You obviously have a great imagination and have constructed this reality (wherever it came from) in great detail.It seems now that this little boy is a character in a dream, poor little thing terrified of the Machine. This was well done. I have noted the clever device of using the journal to fill in the back story. Your writing is technically proficient. The “box” is fascinating, we really are gripped now by a desire to know more about that and the entity that brought it.

Now here we find Phelix is grown and a pilot and living in this facility. Your MC is very sympathetic, he is questioning the situation in which he finds himself and his perceived background and he is determined to find out more and indeed to escape.

Although it is very impressive that you have created and peopled this “world” and the introduction of the various entities and their uses and different features is interesting it is also an awful lot of information and it is slowing up the pace somewhat. I can’t help wondering if there should be more interaction between Phelix and the other entities rather than an explanation and description of them. Maybe a short conversation with one of the Cybernetics would be better than the drier explanation of what it is like to talk to them. I do think that you need more action in the earlier chapters.

Although this book is intriguing and fascinating and your imagination is impressive I feel that there should be more show than tell. I hate to say that as it is such a cliché on this site but I do think that in this case it could be helpful. You should take a look at your last sentence in chapter two.

I am going watch this book for a while and will come back to it later when you may have had the chance to do some more work on it.





Thank you so much for your comments. It is difficult to meet everyone's expectations as each is as varied as the individual, but I am willing to make concessions to get this to as close as possible without altering the story. The beginning chapters, I agree, have considerable backstory; the MC (and his two collegues) are in strict isolation and absolute security and I wished to express this by showing not much happens as the universe continues outside. The opening dream sequence, a foreshadow of things to come later, hopefully injects enough energy to sustain the reader until Chapter 3, where the secondary character is introduced. From that point, the conflict and action begins to unfold as the focus of the story develops around three characters caught in the struggle - the protagonist, the antagonist, and one who becomes stuck between.

As you know, every story has a story within, a hidden agenda or message which is either subtly or overtly made clear. Certainly, there are some parallels with my Christian beliefs (the numerology, some of the symbolisms, etc.), but this is not an evangelical endeavour but rather a perspective of something which may become. As a reader, you are exposed to the philosophies of every author you entreat and are, in even the very slightest manner, preached at in one form or another whenever you pick up a book. However, my intentions are not to express fundamental Christianity, but to write a sci-fi story which would fit within my Christian perspective. Every culture at some point has a form of saviour. I have extended this principle to artificial intelligence, with a twist. The only preaching I directly give is from the protagonist, which the reader, if they are aware, will find to be completely against traditional Christianity.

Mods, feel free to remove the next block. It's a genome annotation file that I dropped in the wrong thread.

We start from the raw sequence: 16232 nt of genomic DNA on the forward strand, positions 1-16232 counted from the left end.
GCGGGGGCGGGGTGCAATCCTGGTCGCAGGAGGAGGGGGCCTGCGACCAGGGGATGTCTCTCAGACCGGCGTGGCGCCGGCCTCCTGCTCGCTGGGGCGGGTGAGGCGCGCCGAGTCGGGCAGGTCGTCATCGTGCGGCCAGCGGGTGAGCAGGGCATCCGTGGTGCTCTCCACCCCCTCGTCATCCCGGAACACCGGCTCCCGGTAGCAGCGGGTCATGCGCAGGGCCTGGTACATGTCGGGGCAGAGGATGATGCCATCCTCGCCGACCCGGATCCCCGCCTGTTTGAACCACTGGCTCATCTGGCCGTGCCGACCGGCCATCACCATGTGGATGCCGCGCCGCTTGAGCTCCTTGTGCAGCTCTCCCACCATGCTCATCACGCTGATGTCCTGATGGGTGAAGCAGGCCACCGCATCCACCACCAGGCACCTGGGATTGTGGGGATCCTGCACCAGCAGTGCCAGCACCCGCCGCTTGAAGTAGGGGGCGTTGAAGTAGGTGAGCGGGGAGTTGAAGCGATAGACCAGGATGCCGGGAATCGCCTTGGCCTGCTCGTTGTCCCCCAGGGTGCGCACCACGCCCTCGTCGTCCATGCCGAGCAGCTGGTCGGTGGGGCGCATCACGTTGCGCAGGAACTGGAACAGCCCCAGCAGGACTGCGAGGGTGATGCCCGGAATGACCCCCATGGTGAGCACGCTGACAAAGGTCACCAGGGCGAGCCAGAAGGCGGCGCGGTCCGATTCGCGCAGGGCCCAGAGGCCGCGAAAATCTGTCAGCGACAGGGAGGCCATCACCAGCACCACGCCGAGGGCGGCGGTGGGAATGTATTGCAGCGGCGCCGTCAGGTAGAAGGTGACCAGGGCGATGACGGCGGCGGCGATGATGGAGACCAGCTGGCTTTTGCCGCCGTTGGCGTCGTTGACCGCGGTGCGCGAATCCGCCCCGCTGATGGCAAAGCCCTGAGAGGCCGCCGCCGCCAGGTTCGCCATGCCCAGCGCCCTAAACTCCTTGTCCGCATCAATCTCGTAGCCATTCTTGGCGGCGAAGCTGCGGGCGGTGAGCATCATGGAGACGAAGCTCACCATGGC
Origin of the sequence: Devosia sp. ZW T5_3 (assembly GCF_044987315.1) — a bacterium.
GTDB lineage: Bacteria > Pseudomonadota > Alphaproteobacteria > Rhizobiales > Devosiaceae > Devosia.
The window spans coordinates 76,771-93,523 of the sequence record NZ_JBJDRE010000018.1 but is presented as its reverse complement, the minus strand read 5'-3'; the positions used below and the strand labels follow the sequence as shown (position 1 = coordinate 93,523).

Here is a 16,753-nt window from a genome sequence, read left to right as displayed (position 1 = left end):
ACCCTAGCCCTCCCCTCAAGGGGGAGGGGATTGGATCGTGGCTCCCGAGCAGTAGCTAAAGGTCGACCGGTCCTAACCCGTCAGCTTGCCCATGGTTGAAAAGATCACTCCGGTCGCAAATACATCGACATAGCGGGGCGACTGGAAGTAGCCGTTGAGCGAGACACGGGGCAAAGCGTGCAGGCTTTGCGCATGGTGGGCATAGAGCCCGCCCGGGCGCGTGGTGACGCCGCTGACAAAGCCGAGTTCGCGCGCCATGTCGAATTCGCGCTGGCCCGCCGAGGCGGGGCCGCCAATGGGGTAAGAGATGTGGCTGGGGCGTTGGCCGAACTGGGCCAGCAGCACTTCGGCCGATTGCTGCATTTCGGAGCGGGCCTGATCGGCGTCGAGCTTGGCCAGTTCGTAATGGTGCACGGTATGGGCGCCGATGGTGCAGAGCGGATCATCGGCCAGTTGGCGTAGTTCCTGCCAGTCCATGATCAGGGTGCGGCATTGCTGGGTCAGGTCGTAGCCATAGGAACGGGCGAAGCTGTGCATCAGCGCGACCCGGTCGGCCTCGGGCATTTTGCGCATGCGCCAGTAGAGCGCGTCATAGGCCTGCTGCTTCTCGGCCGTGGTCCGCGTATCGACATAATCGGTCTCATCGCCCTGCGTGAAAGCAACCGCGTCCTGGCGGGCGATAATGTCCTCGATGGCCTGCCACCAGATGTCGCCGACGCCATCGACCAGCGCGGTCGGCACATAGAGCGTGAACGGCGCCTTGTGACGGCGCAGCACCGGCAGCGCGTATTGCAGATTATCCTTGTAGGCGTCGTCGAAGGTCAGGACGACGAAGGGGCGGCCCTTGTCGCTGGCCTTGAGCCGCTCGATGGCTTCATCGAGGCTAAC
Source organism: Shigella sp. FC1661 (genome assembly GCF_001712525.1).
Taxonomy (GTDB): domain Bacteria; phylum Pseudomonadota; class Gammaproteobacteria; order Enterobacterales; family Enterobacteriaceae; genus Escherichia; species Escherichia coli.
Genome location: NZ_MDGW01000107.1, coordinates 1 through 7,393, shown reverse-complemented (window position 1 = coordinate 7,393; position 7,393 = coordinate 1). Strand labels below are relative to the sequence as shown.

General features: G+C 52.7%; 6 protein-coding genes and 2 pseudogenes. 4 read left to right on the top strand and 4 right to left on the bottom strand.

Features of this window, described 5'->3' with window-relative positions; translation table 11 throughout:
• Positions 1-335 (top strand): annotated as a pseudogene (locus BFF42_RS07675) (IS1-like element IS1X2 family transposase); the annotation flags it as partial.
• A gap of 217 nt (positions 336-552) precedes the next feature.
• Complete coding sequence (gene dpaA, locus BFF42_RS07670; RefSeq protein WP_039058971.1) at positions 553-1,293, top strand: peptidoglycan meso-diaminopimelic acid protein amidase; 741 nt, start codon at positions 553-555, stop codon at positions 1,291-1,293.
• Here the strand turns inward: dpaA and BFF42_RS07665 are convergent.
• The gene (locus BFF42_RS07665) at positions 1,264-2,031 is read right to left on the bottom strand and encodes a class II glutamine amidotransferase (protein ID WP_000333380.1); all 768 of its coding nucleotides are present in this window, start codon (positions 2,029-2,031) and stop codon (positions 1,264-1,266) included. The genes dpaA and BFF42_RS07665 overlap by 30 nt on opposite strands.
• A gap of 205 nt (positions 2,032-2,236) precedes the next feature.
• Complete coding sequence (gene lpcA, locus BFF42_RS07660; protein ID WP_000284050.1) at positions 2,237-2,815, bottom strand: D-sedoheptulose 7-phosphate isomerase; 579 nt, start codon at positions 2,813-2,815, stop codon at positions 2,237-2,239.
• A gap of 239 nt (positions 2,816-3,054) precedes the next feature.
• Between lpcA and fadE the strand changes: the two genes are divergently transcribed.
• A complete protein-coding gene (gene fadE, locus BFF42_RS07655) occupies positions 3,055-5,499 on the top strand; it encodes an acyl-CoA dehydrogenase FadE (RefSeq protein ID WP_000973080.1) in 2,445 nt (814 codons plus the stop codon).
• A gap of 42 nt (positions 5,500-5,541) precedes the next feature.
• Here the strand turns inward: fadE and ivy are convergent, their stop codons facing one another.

Anyway, thank you again, and I hope you continue reading as I continue editing. The book is on it's fourth editing cycle; each taking consideration of responses I receive from this site and other sources. Thank you for pointing out the inconsistent flow of the last paragraph in Chapter 2; it has been repaired.

Oh, the cover is actually a photo of my eye, altered thanks to GIMP. (Isn't Open Source wonderful?)

Regards,

Gene Wilenius - Solitude

(I have added yours to my WL but since my workweek is now beginning, I will not get to it until next weekend) view book

written 1477 days ago
cherry

Ashton -

I really enjoyed reading this, nice blend of the fictional storyline with bits of actual wisdom. Well-written, it captures some of the true essence of Christian leadership. After all, the true heart of a leader is service to others. BTW, ever read "The Travelers Gift" by Andy Andrews? It's an actual book, I think you may enjoy it.

Regards,

Gene Wilenius view book

written 1477 days ago
cherry

Well written and happily backed. Nice blending of concepts - good, strong sci-fi.

Regards,

Gene Wilenius - Solitude view book

written 1478 days ago
cherry

So far, so good. This is easy to read, but some editing is needed such as repeat words, spelling errors - such as CORP for CORP, and antivenom instead of antivenin (notice CORE and ANTIVENIN pass spell-check on a word processor). I'm on my fifth full edit of Solitude.

Backed

Gene Wilenius - Solitude (please give it a read) view book

written 1478 days ago
cherry

I've read the first few chapters, and found it to be very imaginative and well-written so far. From what I read, this has great potential. Backed.

Regards,

Gene Wilenius - Solitude (please give it a read) view book

written 1478 days ago
cherry

I generally avoid this genre because of the profanity which I find absolutely unnecessary and do not enjoy, but I backed the book because the story is well-written and developed.

Regards,

Gene Wilenius - Solitude view book

written 1478 days ago
cherry

Benjamin -